In free societies there are bound to be extreme positions taken on many issues. But a great majority of people normally occupy a consensual middle ground. To say that there are opposing views on an issue is not enough. More often than not, the majority view is a middle view. Those who articulate extreme views tend to be vocal. Their voice is heard more often on television, and in newspapers. All of this is, perhaps, more entertaining. Mass media may give greater expression to those who are vocal and articulate, but it is the electoral process that reflects the will of the silent majority. No democratically elected Government can ignore the interests of the silent majority.

Ladies and Gentlemen,

We often say that we are a plural society and that our nationhood is a celebration of Unity in Diversity. But we do not always remember that this unity has been made possible by our ability to arrive at a consensual common ground on most policy issues. If every viewpoint insists that it reflects the Truth, then diversity will manifest itself in disarray, in anarchy, in a social and political impasse. How then is unity possible?

Our democracy was not built on the simple principle of the rule of the majority. It was, I believe, built on the idea of Unity in Diversity. That is the most important idea that Gandhiji and Panditji gave us. The idea of building a consensus. It is a great liberal idea. It rejects extremes and extremism. I believe it is an idea that our media must grapple with, come to terms with and promote in its own way.

You have a social responsibility, as an institution and a pillar of our democracy, to facilitate a consensus. You have a responsibility to uphold and articulate liberal values and empower liberalism. You can of course purvey the views of those who take extreme positions. But you owe it to your audience, and our nation, to place those views in their context, in a perspective.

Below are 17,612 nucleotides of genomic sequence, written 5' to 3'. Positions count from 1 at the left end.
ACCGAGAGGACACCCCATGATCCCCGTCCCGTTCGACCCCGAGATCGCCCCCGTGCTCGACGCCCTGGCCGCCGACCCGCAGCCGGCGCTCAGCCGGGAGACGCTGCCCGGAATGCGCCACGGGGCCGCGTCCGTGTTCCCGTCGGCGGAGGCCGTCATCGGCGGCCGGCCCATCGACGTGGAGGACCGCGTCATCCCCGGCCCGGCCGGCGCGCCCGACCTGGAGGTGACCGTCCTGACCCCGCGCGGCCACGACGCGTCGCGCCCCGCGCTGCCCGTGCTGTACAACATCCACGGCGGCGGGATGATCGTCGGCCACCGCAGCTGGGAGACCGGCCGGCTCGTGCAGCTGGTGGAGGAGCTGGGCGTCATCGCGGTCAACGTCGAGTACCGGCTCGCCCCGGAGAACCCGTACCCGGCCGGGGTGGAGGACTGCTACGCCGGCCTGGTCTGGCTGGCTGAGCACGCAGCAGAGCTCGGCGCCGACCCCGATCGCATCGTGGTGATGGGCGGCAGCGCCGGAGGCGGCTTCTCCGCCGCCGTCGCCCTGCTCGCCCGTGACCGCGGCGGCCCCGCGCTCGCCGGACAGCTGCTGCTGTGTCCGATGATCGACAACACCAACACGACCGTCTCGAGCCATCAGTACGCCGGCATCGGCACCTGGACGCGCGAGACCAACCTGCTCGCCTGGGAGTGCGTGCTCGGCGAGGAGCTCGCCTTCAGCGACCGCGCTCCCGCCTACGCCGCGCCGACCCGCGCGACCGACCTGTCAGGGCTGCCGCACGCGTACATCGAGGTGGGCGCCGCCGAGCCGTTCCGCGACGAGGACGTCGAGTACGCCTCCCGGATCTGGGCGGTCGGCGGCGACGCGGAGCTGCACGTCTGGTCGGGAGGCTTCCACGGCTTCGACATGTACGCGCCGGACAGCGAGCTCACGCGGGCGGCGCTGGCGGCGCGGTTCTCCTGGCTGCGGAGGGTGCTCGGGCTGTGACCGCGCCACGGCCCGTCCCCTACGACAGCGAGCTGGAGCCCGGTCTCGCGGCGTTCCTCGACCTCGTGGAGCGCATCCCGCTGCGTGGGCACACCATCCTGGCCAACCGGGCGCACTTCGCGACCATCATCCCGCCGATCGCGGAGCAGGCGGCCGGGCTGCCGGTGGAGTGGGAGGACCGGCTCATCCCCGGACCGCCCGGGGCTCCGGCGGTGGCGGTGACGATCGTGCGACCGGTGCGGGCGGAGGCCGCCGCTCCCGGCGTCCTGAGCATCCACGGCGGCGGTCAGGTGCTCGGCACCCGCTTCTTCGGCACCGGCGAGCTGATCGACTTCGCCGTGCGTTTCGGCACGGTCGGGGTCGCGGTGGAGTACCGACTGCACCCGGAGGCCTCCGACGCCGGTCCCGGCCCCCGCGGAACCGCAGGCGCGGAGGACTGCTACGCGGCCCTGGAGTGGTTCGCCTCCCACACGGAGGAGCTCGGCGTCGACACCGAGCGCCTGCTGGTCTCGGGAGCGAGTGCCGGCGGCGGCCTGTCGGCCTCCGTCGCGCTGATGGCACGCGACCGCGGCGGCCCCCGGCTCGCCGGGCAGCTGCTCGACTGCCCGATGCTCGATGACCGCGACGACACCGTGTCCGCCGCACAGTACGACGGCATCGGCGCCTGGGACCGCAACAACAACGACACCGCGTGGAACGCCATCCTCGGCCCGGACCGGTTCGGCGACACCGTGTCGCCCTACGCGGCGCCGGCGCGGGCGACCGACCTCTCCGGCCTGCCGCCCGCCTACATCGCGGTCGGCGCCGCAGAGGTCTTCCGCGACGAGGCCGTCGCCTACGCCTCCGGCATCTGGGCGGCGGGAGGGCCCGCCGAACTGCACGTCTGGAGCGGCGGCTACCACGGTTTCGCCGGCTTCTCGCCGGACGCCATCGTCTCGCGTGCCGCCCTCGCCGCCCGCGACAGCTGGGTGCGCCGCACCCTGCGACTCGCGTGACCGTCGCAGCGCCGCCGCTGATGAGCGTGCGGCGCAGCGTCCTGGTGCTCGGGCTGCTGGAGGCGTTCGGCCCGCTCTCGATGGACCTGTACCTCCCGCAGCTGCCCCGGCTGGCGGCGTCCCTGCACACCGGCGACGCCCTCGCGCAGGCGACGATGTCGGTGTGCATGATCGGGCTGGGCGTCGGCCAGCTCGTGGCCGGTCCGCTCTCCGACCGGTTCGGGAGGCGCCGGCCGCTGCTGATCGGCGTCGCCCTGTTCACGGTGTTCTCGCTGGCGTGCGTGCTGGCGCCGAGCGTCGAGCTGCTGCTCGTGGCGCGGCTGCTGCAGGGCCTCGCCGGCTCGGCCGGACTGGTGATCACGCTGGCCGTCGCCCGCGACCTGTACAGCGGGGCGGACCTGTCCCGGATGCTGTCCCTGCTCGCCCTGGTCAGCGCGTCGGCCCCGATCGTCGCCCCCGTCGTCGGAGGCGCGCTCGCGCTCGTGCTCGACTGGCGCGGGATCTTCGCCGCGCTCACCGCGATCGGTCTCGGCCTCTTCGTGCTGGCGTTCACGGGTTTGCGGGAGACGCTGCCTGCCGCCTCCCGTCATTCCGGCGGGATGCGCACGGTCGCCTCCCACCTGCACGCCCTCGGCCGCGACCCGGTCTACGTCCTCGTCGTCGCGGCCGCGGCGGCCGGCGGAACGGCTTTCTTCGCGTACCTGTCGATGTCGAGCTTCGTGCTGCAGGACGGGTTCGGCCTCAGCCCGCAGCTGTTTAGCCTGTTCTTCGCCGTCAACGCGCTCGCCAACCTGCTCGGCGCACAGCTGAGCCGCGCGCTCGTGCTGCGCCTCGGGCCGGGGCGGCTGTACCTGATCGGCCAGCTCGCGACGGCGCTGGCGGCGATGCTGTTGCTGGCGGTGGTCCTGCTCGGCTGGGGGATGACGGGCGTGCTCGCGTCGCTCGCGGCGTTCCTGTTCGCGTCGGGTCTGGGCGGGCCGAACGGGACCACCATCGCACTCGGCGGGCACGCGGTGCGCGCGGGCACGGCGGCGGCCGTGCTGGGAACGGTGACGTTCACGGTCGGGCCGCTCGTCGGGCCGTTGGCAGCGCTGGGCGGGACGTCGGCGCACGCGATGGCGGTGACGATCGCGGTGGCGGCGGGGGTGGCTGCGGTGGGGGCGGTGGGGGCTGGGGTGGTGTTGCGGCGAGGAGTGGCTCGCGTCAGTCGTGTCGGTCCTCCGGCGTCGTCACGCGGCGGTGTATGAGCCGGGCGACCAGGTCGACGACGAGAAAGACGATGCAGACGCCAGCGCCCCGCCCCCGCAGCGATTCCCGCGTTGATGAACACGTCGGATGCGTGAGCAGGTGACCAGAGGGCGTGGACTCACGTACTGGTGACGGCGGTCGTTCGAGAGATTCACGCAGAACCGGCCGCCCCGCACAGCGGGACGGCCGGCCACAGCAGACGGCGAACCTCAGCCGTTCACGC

Ladies and Gentlemen,

It is the great strength of a democracy, and the democratic process, that it eschews extremes. It forces every extremist political formation to moderate itself and to move to the center to be able to move to the center-stage. The political development of India stands testimony to this great truth. Political movements that were launched in pursuit of extreme and sectarian causes, some with ostensibly anti-national objectives, have over time moderated themselves. They chose to join the national mainstream. They chose to move to the political center, away from the periphery of politics.

Who could have imagined fifty years ago that a political party in Tamil Nadu created to champion secessionism would one day move to the very heart of our national politics? Who could have imagined fifty years ago that a Communist leader, belonging to a party that pledged itself to overthrow "bourgeois democracy" and establish the "dictatorship of the proletariat", would so proudly and dignifiedly occupy the chair of the Speaker of our Lok Sabha? Democracy and the electoral process have a logic of their own. They make it possible for those who are disaffected to feel that they belong. In this process of moderation and consensus building, the media must play a constructive role.

Ladies and Gentlemen,

Our nation is standing at the threshold of a new era. As I have said so often, the world wants India to do well. There are no external constraints on our development. For us to realize the full potential of our people, we must overcome the hurdles at home and the roadblocks in our mind. I believe it was Karl Marx who once said, "when an idea captures the minds of men, it becomes a material force." You are in the business of capturing the minds of people, of shaping ideas and thereby transforming society. I hope these awards will encourage more of our journalists to pursue the journalism of change. I wish you well in your endeavours. May your path be blessed.

Thank you.